I have been contacted by constituents regarding the Mental Health Units (Use of Force) Bill, which is due to have its Second Reading on 3 November. The Bill concerns the use of force in mental health units and seeks to make provision about the oversight and management of this, and the use of body-worn cameras by police officers in mental health units.

Tackling poor mental health is a priority and the Government has legislated to treat it with the same importance as physical health. Progress is being made, with mental health spending rising continuously since 2010 and resulting in record investment of £11.7 billion in 2016.

However, the Government is not complacent and recognises that it must go further: it is developing a seven day mental health service and has introduced the first-ever mental health access and waiting time standards, so that 75 per cent of people referred for talking therapies start their treatment within 6 weeks, and 95 per cent within 18 weeks. In addition, patients experiencing psychosis for the first time must be treated within two weeks.

Furthermore, in February 2016 the independent Mental Health Taskforce, which I was honoured to launch as Minister of State for Health, published a new national strategy, setting out an ambitious vision for mental health services.  

To make these recommendations a reality, the Government will spend an additional £1 billion on mental health by 2020-21 so that people receive the right care in the right place when they need it most. This includes increasing the number of people completing talking therapies by 600,000 per year, and helping 20,000 more people to find or stay in work through individual placement support and talking therapies.   

In order to continue to reduce the number of people detained in police cells under the Mental Health Act, the Prime Minister recently announced that the Government would embark on a comprehensive review of the Mental Health Act, with a final report in autumn 2018.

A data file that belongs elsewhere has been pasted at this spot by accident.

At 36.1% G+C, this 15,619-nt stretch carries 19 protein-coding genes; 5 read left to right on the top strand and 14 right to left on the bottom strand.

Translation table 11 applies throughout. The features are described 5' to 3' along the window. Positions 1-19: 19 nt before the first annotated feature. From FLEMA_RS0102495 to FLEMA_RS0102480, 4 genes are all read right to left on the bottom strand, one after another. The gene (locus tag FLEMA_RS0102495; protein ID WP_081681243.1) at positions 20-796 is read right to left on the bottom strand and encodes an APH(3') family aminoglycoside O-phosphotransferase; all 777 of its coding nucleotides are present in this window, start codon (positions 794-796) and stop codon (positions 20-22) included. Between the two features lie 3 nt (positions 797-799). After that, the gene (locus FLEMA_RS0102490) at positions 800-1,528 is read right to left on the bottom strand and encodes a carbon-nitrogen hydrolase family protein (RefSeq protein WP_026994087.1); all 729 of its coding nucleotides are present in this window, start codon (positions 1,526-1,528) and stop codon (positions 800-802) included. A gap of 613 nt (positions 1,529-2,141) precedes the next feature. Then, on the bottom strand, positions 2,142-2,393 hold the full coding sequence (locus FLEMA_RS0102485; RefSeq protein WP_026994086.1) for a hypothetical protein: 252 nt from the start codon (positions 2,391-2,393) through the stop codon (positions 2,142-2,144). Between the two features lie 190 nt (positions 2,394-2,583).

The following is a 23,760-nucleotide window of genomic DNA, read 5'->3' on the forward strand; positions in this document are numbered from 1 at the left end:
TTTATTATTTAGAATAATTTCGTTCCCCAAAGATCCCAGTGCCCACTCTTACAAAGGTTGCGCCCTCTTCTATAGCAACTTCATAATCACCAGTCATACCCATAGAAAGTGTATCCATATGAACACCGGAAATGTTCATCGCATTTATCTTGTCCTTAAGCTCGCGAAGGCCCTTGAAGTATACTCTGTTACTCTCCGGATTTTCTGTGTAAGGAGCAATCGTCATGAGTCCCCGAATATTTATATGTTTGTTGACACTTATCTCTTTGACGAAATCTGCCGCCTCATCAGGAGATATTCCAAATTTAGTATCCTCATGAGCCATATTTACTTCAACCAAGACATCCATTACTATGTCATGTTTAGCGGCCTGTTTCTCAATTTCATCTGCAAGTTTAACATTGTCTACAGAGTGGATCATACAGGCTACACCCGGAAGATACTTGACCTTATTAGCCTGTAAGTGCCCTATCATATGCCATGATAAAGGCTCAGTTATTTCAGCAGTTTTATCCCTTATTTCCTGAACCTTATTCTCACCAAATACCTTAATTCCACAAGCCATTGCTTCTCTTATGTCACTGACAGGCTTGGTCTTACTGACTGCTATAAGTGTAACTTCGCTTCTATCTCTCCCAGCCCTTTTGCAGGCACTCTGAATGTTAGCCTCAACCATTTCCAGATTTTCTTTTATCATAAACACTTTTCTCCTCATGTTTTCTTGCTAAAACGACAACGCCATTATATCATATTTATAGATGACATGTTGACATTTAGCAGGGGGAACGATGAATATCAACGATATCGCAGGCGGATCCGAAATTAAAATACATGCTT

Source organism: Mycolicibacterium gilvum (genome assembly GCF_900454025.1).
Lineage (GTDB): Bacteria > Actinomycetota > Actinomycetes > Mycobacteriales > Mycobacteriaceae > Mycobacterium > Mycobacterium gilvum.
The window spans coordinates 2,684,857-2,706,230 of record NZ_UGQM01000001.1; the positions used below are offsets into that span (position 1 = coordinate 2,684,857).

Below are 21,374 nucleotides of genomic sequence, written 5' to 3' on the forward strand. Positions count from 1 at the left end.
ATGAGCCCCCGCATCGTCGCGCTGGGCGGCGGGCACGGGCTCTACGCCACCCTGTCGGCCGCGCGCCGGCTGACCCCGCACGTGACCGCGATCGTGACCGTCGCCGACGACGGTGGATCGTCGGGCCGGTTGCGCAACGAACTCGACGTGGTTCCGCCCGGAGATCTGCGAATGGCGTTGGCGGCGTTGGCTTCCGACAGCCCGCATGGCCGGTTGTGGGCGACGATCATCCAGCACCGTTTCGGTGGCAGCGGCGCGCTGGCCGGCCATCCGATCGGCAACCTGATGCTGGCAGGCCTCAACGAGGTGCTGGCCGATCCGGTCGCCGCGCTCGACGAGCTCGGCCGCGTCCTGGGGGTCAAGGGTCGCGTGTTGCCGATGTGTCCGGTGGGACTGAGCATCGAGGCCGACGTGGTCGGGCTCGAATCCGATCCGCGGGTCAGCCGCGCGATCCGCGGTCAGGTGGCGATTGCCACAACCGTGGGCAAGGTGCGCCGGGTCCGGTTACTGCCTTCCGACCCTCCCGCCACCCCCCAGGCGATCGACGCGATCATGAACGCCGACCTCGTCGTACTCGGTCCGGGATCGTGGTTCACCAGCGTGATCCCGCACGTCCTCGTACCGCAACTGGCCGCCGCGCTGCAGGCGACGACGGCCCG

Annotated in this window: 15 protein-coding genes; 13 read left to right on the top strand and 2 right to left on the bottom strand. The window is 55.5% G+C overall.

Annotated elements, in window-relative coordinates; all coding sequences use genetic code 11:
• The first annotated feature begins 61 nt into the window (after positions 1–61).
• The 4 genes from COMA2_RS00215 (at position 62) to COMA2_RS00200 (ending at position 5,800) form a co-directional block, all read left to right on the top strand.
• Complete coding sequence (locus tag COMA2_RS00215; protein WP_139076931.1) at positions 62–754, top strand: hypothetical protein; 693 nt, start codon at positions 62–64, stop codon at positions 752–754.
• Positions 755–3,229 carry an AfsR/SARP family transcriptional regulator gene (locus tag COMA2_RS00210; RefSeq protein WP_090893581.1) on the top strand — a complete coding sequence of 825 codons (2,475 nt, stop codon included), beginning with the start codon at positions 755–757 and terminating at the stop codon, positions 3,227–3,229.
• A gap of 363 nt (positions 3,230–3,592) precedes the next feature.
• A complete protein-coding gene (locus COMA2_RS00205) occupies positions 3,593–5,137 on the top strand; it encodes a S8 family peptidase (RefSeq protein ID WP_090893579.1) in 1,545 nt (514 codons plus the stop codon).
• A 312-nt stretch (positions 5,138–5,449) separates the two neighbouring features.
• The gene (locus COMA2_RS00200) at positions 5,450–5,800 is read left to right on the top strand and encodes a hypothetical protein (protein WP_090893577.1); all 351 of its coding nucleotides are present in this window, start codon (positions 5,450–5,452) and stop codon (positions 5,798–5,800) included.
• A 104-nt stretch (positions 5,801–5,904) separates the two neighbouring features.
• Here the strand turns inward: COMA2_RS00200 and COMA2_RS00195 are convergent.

It will be led by Professor Sir Simon Wessely, a former president of the Royal College of Psychiatrists and will: examine existing practices; address the disproportionately high rates of detention of people from ethnic minorities; consider the needs of all users of mental health services and their families; and determine how best to improve the system’s support for those during a mental health crisis.

The Government expects some of the solutions to lie in practice, leadership and culture, as well as potentially legislation. Details of the review can be found here:


In relation to the use of body-worn cameras, the decision to procure and deploy these is a matter for local Police and Crime Commissioners and chief officers. Each police force in England and Wales has its own implementation plan and schedule, with most forces using them to a certain extent. I am aware of some trialled uses of body-worn cameras in mental health units, and will follow their impact closely. 

On 25th October, the Home Office announced that it is consulting on new regulations which will allow police officers to use body-worn cameras for suspect interviews away from the police station setting. You can find the consultation here:


It is essential that as a society we seek true parity for mental and physical health and I believe that the Government’s record and proposals will help to ensure this.